John P. Spencer is a former high school social studies teacher and an associate professor in the Education department at Ursinus College in Pennsylvania. He is the author of In the Crossfire: Marcus Foster and the Troubled History of American School Reform.
The past decade has brought a steady stream of commentary on how education is the “civil rights issue of our time,” most recently from Republican presidential candidate Mitt Romney. But education has been a civil rights issue for decades—and not just in Brown v. Board of Education or Little Rock, but in urban communities with low-performing schools.
Revisiting the 1960s shows us that the civil rightsera left a dual legacy in school reform, half of which echoes loudly today and half of which is too often ignored. The part that still echoes is an ethos of accountability: sixties-era activists and educators helped to pioneer the idea that urban schools should be held accountable for student achievement. The part that is being ignored is a recognition that achievement is also powerfully shaped by what goes on outside of schools—especially the effects of poverty. Unfortunately, neglect of the latter lesson is seriously undermining the potentially useful impact of the former one.
The movement for “community control” of urban schools in the late 1960s is a striking example of how the activism of the civil rights era prefigured the current accountability agenda, in spirit if not in terms of specific policies and approaches. The battle lines of community control will sound familiar to anyone following recent controversies over charter schools, “parent trigger” laws, and the like: on one side, black parents and community activists fed up with low-performing schools and eager to take charge of them; on the other, teachers unions and school bureaucracies. In the most famous case, in Ocean Hill-Brownsville, Brooklyn, the activists managed to fire unionized teachers, sparking a bitter and prolonged strike. (The teachers were reinstated.)
The community control movement shifted the spotlight from problems in communities to problems with schools. Since the early 1960s, explanations for low achievement in urban schools had focused on the idea that black students, many of whom had migrated from the rural South, were “culturally deprived” and caught in a self-defeating “culture of poverty.” It was a liberal idea at the time—a way of saying urban students were struggling not because they were black (as racists had insisted) but because they were poor. In the late 1960s, though, civil rights activists vehemently rejected the cultural deprivation argument as a form of racism. They believed the problem was low expectations in schools. Dwelling on the impoverished background of the students was, as one critic said in a newly coined phrase, “blaming the victim.”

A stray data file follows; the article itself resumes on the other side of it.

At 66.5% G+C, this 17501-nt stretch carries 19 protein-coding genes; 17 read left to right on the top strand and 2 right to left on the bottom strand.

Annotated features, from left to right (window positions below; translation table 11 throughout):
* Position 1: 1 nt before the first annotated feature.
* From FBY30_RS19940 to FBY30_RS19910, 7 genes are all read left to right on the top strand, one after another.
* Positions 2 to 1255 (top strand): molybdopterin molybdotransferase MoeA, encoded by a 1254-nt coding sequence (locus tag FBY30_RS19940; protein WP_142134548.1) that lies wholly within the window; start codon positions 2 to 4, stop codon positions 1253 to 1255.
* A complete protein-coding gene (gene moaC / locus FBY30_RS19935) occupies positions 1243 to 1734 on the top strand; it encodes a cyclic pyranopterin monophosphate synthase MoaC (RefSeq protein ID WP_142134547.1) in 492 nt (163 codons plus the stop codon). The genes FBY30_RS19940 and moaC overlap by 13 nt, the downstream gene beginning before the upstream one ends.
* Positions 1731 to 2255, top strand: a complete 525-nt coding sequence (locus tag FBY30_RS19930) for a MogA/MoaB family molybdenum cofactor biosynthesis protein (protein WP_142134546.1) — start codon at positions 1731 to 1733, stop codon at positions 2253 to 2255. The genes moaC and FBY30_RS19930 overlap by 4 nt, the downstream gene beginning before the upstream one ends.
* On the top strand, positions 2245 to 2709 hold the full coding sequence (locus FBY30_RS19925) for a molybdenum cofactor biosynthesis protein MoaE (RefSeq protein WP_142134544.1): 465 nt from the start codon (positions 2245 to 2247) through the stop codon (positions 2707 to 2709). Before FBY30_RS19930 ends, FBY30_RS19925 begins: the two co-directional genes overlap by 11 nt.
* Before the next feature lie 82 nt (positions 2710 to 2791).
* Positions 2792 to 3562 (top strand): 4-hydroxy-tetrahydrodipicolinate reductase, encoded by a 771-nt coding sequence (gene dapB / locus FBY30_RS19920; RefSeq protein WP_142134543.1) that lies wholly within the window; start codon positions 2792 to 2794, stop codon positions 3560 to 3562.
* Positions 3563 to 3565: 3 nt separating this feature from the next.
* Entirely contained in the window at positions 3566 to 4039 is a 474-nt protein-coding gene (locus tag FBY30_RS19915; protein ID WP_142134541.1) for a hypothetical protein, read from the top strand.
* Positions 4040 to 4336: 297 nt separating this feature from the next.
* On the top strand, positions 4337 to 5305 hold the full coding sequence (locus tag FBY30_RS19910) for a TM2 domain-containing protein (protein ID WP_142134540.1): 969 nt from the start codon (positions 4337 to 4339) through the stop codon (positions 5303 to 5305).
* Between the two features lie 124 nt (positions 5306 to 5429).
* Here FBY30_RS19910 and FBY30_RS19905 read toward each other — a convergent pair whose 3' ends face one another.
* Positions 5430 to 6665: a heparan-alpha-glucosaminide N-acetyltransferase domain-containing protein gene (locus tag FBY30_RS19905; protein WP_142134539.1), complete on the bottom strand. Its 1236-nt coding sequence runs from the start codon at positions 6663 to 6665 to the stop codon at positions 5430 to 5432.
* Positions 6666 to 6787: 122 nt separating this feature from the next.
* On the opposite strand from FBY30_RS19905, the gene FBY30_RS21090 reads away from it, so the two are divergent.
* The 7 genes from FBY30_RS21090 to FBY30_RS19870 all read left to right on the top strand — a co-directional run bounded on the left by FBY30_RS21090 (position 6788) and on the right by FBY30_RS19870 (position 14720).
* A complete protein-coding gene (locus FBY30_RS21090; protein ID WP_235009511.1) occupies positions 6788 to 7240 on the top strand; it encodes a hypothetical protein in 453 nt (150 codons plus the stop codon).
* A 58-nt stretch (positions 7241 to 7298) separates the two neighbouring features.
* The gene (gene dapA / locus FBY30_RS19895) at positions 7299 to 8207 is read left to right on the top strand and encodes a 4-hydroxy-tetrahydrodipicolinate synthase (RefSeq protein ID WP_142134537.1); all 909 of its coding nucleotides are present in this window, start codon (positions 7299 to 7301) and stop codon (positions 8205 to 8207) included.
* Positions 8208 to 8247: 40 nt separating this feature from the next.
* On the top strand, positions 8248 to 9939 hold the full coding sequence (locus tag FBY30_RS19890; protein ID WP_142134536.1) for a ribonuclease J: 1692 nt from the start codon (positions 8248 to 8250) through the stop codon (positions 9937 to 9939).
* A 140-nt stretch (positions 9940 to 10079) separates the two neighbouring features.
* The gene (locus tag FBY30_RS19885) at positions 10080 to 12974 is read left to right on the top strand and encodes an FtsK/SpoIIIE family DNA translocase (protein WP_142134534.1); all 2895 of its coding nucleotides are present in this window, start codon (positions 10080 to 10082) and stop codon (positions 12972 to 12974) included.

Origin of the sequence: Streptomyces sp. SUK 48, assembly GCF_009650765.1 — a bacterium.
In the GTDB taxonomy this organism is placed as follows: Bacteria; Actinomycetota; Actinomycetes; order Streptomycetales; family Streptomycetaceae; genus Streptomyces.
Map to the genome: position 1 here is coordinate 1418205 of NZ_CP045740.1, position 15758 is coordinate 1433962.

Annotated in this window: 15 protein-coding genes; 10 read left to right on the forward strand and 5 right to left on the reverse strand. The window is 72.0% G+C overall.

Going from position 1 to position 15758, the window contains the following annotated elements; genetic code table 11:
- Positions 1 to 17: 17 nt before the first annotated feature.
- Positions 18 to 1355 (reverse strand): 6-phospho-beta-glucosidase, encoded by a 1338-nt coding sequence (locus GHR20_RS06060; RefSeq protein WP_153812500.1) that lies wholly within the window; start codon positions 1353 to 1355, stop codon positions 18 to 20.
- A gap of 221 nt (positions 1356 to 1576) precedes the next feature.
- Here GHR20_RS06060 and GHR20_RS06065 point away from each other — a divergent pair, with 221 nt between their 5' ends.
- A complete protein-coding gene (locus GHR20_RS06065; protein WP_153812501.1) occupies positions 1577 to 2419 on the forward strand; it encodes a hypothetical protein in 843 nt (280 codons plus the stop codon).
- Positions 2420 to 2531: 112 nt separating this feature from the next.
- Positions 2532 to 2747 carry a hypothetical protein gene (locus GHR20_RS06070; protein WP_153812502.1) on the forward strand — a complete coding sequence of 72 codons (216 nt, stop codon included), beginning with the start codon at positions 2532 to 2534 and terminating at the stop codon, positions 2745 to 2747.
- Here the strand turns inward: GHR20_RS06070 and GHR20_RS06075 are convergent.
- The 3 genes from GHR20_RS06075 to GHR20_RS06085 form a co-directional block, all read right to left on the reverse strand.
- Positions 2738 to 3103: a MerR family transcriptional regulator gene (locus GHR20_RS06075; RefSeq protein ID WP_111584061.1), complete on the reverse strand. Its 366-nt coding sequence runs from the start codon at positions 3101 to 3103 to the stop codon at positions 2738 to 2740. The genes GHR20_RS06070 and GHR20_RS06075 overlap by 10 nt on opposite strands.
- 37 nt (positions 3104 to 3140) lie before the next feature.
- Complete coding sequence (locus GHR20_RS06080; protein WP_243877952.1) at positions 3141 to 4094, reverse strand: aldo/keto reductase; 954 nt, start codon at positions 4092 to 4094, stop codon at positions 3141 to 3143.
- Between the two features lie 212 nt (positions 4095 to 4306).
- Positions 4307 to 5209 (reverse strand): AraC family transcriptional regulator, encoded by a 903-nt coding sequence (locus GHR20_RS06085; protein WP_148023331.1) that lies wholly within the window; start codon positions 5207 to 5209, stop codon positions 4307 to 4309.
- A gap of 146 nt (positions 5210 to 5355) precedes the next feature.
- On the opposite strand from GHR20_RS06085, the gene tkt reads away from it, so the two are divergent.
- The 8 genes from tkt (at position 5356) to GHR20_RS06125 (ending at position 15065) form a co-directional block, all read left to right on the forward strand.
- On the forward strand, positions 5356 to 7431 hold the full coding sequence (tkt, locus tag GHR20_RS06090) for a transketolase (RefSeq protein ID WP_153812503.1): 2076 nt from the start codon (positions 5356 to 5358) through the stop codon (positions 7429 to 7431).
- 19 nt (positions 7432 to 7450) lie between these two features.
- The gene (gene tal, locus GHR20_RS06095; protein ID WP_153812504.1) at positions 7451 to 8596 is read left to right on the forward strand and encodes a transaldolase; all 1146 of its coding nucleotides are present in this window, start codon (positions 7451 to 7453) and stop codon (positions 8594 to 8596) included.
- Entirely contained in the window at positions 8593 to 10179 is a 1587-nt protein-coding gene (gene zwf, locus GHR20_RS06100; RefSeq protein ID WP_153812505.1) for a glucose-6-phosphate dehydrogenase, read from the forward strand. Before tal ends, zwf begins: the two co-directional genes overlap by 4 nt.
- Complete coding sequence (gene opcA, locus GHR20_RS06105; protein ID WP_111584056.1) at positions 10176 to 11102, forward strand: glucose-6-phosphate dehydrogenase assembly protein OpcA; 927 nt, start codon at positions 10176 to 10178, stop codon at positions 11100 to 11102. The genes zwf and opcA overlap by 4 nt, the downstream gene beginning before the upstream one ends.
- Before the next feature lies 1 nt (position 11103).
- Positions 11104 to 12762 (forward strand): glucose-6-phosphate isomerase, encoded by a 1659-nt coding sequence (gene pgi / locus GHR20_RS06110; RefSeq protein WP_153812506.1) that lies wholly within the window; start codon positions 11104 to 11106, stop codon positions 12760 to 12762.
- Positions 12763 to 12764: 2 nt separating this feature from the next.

We hear a similar argument today: to emphasize the effects of poverty is to make excuses. Reformers may make this argument in various ways and for various reasons (with some standing to benefit from emphasizing the deficiencies of schools that in turn become candidates for privatization); but with the language of “no excuses,” they all tap into the unrealized expectations of the civil rights era. Unfortunately, the advocates of holding schools accountable tend to neglect or dismiss an equally important legacy of the 1960s, to the detriment of their professed goal of eliminating achievement gaps: the Coleman Report (1966) and nearly five decades of subsequent research showing that socioeconomic status, cultural capital and other non-school factors have even more impact on academic achievement than do teachers and schools.
How to focus on those external factors while maintaining high expectations of schools? One example from the 1960s was the leadership of African American educator Marcus Foster. Foster earned acclaim as a principal in Philadelphia and superintendent in Oakland, before being assassinated by the Symbionese Liberation Army in 1973 in a bizarre protest against an allegedly racist school system.
Foster exemplified the accountability ethos of the civil rights era: “Inner city folks . . . want people in there who get the job done, who get youngsters learning no matter what it takes,” he once wrote. “They won’t be interested in beautiful theories that explain why the task is impossible.” But Foster did not win awards for improving achievement in struggling schools by pitting communities against educators; he got communities and schools to work together—and to insist upon accountability from taxpayers and political and economic institutions, too. On one occasion, for example, he closed the Oakland schools and transported thirty busloads of Oaklanders to the state capitol to seek more support for needy urban students—resulting not only in more money but in “three-thousand folks of all persuasions saying, ‘We stand together for schools.’”
Foster’s accomplishments in the 1960s, including his call for broader societal support, are echoed today—though not often enough—in such efforts as the Broader, Bolder Approach to Education, which calls for school reform to be combined with policies aimed at improving the health, the early childhood learning, and the out-of-school experiences of underachieving children. Not using poverty as an excuse to blame the victim is an important lesson from the 1960s. But it’s only half the story for those who truly hope to make equal education a civil right.